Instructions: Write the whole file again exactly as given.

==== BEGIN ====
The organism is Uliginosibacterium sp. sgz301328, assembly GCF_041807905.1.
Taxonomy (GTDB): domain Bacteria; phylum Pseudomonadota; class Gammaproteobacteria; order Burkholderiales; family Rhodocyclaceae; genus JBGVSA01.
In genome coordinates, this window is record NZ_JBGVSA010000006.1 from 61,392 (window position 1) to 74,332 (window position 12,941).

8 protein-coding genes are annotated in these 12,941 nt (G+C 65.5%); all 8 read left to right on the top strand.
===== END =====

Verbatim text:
The organism is Uliginosibacterium sp. sgz301328, assembly GCF_041807905.1.
Taxonomy (GTDB): domain Bacteria; phylum Pseudomonadota; class Gammaproteobacteria; order Burkholderiales; family Rhodocyclaceae; genus JBGVSA01.
In genome coordinates, this window is record NZ_JBGVSA010000006.1 from 61,392 (window position 1) to 74,332 (window position 12,941).

8 protein-coding genes are annotated in these 12,941 nt (G+C 65.5%); all 8 read left to right on the top strand.